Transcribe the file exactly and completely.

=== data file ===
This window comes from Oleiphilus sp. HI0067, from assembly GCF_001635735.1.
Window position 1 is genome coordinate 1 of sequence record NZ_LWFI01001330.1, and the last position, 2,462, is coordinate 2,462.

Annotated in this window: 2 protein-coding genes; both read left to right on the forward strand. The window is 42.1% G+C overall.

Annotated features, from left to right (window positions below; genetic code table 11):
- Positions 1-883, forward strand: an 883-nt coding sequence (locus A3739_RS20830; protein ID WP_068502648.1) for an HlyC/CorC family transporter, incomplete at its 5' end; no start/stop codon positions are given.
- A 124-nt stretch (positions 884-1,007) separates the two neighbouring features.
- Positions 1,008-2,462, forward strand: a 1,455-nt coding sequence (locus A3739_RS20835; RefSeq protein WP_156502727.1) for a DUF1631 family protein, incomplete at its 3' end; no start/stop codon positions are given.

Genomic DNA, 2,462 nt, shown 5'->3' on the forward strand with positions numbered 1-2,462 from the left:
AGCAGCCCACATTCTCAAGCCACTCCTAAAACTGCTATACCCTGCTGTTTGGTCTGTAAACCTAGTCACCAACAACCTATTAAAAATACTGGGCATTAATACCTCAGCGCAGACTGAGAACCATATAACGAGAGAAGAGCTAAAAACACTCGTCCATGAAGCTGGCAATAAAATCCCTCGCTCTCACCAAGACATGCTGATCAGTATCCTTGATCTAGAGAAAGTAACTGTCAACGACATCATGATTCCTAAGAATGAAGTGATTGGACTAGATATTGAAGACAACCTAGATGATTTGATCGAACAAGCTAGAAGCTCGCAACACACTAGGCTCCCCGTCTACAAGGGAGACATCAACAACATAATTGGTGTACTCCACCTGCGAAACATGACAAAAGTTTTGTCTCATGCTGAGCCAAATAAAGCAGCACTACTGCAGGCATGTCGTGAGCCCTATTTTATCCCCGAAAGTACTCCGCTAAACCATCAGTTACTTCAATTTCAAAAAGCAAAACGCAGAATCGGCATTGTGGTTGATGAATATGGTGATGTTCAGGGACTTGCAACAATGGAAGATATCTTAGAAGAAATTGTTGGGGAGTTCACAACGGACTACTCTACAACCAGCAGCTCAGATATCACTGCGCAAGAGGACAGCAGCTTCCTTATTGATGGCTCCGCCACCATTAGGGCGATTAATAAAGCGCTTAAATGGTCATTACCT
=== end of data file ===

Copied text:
This window comes from Oleiphilus sp. HI0067, from assembly GCF_001635735.1.
Window position 1 is genome coordinate 1 of sequence record NZ_LWFI01001330.1, and the last position, 2,462, is coordinate 2,462.

Annotated in this window: 2 protein-coding genes; both read left to right on the forward strand. The window is 42.1% G+C overall.

Annotated features, from left to right (window positions below; genetic code table 11):
- Positions 1-883, forward strand: an 883-nt coding sequence (locus A3739_RS20830; protein ID WP_068502648.1) for an HlyC/CorC family transporter, incomplete at its 5' end; no start/stop codon positions are given.
- A 124-nt stretch (positions 884-1,007) separates the two neighbouring features.
- Positions 1,008-2,462, forward strand: a 1,455-nt coding sequence (locus A3739_RS20835; RefSeq protein WP_156502727.1) for a DUF1631 family protein, incomplete at its 3' end; no start/stop codon positions are given.

Genomic DNA, 2,462 nt, shown 5'->3' on the forward strand with positions numbered 1-2,462 from the left:
AGCAGCCCACATTCTCAAGCCACTCCTAAAACTGCTATACCCTGCTGTTTGGTCTGTAAACCTAGTCACCAACAACCTATTAAAAATACTGGGCATTAATACCTCAGCGCAGACTGAGAACCATATAACGAGAGAAGAGCTAAAAACACTCGTCCATGAAGCTGGCAATAAAATCCCTCGCTCTCACCAAGACATGCTGATCAGTATCCTTGATCTAGAGAAAGTAACTGTCAACGACATCATGATTCCTAAGAATGAAGTGATTGGACTAGATATTGAAGACAACCTAGATGATTTGATCGAACAAGCTAGAAGCTCGCAACACACTAGGCTCCCCGTCTACAAGGGAGACATCAACAACATAATTGGTGTACTCCACCTGCGAAACATGACAAAAGTTTTGTCTCATGCTGAGCCAAATAAAGCAGCACTACTGCAGGCATGTCGTGAGCCCTATTTTATCCCCGAAAGTACTCCGCTAAACCATCAGTTACTTCAATTTCAAAAAGCAAAACGCAGAATCGGCATTGTGGTTGATGAATATGGTGATGTTCAGGGACTTGCAACAATGGAAGATATCTTAGAAGAAATTGTTGGGGAGTTCACAACGGACTACTCTACAACCAGCAGCTCAGATATCACTGCGCAAGAGGACAGCAGCTTCCTTATTGATGGCTCCGCCACCATTAGGGCGATTAATAAAGCGCTTAAATGGTCATTACCT